One of the primary reasons robotics and autonomy problems are hard is that the world is incompletely observed. For example, there is no oracle telling a factory robot the exact location of a transmission relative to the engine block to which it must be mounted. This essential information must be estimated using perception techniques that may fail. In these contexts, it is insufficient just to identify the most likely state of the world; the system must be aware of what it knows and what is not known. Furthermore, when the state of the world is uncertain, the system must be capable of acting in order to gain information. We have developed a new approach to planning under uncertainty that performs well in continuous state, action, and observation spaces and over long time horizons. Although we sacrifice optimality, we still provide technical guarantees on convergence and performance.
Our approach has important implications on robot grasping, manipulation, and assembly. A big challenge in robot manipulation is developing methods that are robust. We need methods that can guarantee that a large percentage of manipulation attempts will be successful. Our work provides an avenue toward achieving this. In our approach, the robot "knows what it knows" and is capable to taking information gathering actions as necessary. As a result, we can guarantee a specified minimum likelihood of success with respect to the modeled, but unknown, variables. For example, a robot that must grasp an object would be capable of continuing to take information gathering actions until it is sufficiently confident of success.
The animation at right illustrates our approach. There are two boxes at the top and a robot end-effector moving at the bottom. Mounted to the end-effector is a laser scanner that perceives the red scan dots that are moving in the image. The objective is to simultaneously localize and grasp the box on the right. The system has a model of what the laser range finder will see in different box configurations. It also has a model of how the boxes will move (based on an assumed center of friction) when pushed. Initially, the system expects that the boxes will be separated by a large gap and it will be able to see them well. However, when the system looks, it finds that the boxes are too close together. Therefore, the system pushes the left box out of the way and, as a result, subsequently localizes the box sufficiently well. Notice that in this example, there are no predefined "pushing" action primitives. The system is actively reasoning about every aspect of the information gathering.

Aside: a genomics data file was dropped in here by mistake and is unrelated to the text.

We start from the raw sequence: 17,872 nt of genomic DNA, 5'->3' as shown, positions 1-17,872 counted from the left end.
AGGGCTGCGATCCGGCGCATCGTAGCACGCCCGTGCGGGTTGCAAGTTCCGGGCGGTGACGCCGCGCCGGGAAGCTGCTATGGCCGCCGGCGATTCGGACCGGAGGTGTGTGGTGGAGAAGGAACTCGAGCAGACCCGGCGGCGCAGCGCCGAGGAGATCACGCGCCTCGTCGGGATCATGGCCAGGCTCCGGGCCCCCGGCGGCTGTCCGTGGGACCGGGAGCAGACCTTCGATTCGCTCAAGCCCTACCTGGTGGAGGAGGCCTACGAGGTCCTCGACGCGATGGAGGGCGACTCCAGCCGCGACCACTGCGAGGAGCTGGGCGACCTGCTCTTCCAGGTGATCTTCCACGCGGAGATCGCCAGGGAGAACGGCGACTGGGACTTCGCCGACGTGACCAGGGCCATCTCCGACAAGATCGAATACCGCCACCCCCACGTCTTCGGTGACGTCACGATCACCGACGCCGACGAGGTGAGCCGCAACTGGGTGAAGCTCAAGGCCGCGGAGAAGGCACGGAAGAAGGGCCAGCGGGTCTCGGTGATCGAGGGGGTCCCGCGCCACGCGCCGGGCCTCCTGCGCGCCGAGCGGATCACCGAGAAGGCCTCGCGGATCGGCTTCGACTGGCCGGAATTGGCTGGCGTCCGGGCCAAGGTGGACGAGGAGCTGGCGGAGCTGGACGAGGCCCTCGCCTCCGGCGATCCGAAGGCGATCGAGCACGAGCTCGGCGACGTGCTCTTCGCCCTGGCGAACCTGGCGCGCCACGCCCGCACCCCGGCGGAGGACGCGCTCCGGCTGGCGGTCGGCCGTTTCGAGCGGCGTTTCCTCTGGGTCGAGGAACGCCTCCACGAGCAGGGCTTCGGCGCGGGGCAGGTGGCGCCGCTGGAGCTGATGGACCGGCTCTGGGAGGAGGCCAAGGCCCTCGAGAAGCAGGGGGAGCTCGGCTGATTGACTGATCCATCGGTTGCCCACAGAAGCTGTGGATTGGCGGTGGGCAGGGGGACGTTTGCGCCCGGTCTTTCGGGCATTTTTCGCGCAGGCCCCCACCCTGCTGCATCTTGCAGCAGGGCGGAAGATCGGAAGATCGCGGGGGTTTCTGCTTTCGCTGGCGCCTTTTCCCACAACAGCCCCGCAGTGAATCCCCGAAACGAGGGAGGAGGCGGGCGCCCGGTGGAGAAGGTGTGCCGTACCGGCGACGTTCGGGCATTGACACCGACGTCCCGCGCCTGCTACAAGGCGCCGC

Platt, R., Tedrake, R., Kaelbling, L., Lozano-Perez, T., Belief space planning assuming maximum likelihood observations, Proceedings of Robotics: Science and Systems 2010 (RSS), Zaragosa, Spain, June 27, 2010.
In the last decade, Bayesian inference has been successfully applied to simultaneous localization and mapping (SLAM) problems in mobile robot contexts. However, these approaches are infrequently applied to manipulation problems. At NASA, we explored state estimation in the context of manipulating soft or flexible materials. This turns out to be an extremely important problem. Some of the most ergonomically challenging work that automotive factory workers perform involves mounting flexible materials such as cables, bags, or covers that exposes the workers to repetitive motion injury.
At NASA and working jointly with General Motors, my collaborators and I have developed strategies for using Bayesian filtering to localize buttons or grommets in flexible materials using touch sensors. The sequence of images below illustrates an application of the technique to a grommet insertion task. The key to this work was modeling how the material feels based on training data rather than attempting to analytically model the unpredictable nature of the flexible materials interaction. To our knowledge, this is the first application of Bayesian filtering to the problem of interpreting subtle tactile information. The research has resulted in an application that enables Robonaut 2 to autonomously locate a snap or grommet embedded in fabric and mate it with a fastener. It is among many capabilities that may be demonstrated aboard the international space station when Robonaut 2 travels there in December, 2010.
Platt, R., Permenter, F., Pfeiffer, J., Using touch to localize flexible materials during manipulation, IEEE Transactions on Robotics, Special issue on a robotic sense of touch. (Conditionally accepted).
As part of my graduate work at UMass Amherst, I explored a special-purpose approach to managing the partially observable nature of robot grasping problems. Rather than confronting the grasp problem directly, we reduce grasping to a fully observable projection of the original problem that is solvable using standard control methods. In the reduced problem, controller state is always measurable using fingertip force sensors. We demonstrated that solutions to the reduced problem are also solutions to the original problem and that the resulting grasp controller is guaranteed to eventually reach these solutions. The approach was validated using Dexter, a robot at UMass, and found to be very effective in practice. Essentially, the robot ``feels'' its way into a grasp configuration.
Platt, R., Fagg, A. H., Grupen, R., Null Space Grasp Control: Theory and Experiments, IEEE Transactions on Robotics, Vol 26, No 2, April 2010